It's safe to say that whatever the fuck Keir Starmer's approach of "There's nothing wrong with any of our organisations that uphold oppression – c'mon, guys, let’s just get Hula Hoop for Equality Wednesdays off the ground!" is for, it's the absolute antithesis of what the labour movement was meant to represent.

These are just a couple of the figures and corporations who are apparently being "forced to distance themselves" – as The Telegraph phrased it – from the movement, over concerns that it might actually stand for something more than a hashtag. We're all so fucking smooth brain at this point that we can watch weeks of mass protest footage and still not be able to conclude that Black Lives Matter "might be political".

Then, to finish us off, Conservative blue tick Darren Grimes decided to interview his "hero" – one of Britain's foremost historians and massive Tudor nerd – Dr David Starkey about the Black Lives Matter movement, vacantly nodding along as Starkey said things like, "Slavery was not genocide, otherwise there wouldn't be so many damn blacks in Africa or in Britain, would there?" and that the British Empire was generally "fruitful" and "the most important moment in human history".

Grimes' doe-eyed defence of his interview with Starkey – who has, of course, said incredibly racist shit before – was that he "wasn’t engaged enough" to do anything. Good job that both these people don’t make a living being national media figures!

Even our police forces have been slow on the uptake that a movement reacting to systemic racism and police brutality might want to fundamentally change policing in Britain. So far, the plods' best efforts to engage has been to Instagram their constables kneeling in "solidarity", before steam rolling into council estates and racially profiling people for walking their dog suspiciously.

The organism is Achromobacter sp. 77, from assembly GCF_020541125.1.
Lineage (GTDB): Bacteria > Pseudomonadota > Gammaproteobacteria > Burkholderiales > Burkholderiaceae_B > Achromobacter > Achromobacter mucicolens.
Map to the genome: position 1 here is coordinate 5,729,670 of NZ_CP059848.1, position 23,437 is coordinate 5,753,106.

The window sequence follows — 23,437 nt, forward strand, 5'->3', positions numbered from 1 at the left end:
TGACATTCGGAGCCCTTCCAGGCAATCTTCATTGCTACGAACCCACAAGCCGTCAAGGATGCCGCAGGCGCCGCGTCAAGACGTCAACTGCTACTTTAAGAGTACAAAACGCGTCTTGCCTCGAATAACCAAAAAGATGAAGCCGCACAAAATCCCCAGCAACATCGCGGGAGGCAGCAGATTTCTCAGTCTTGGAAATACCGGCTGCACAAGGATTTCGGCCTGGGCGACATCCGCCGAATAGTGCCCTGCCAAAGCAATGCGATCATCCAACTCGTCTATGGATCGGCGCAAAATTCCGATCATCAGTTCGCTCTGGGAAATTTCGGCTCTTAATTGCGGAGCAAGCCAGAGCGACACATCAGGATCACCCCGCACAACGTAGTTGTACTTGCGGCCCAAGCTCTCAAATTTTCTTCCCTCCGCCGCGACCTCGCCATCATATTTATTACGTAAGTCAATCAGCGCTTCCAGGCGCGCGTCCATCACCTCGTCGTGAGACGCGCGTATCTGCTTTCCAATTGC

Hertfordshire Police recently u-turned on their stance of it being a "personal" choice for their officers to kneel, now saying that it isn't always "appropriate".

Northumberland County Council even deleted all its posts on social media that supported Black Lives Matter, with Conservative councillor Peter Jackson quoted in The Telegraph as saying the movement had "definitely strayed into the political arena". Galaxy brain throbbing, he added that “when we get mindless vandalism, when we get talk of de-funding the police and attacks on the police, and when we get people effectively trying to rewrite history, it looks like a political movement to me".

No matter how these consortiums of neoliberal cronies attempt to dilute, diminish and stifle these causes with bullshit stories like "BLM protesters want entire chessboards to be black", or attempt to pit oppressed minorities against each other, we would do well to remember that if a cause offered to change nothing, it would continue to have the undivided support of the status quo.

Then, just when you thought our establishment couldn't have their finger further off the pulse, our Prime Minister literally suggested we should "clap for bankers who make our NHS possible".

At this point, I would say it would be generous to suggest Britain has a pulse to finger. We are a degrading, farting corpse that flatlined out of reality a long time ago.

@MULLET_FAN_NEO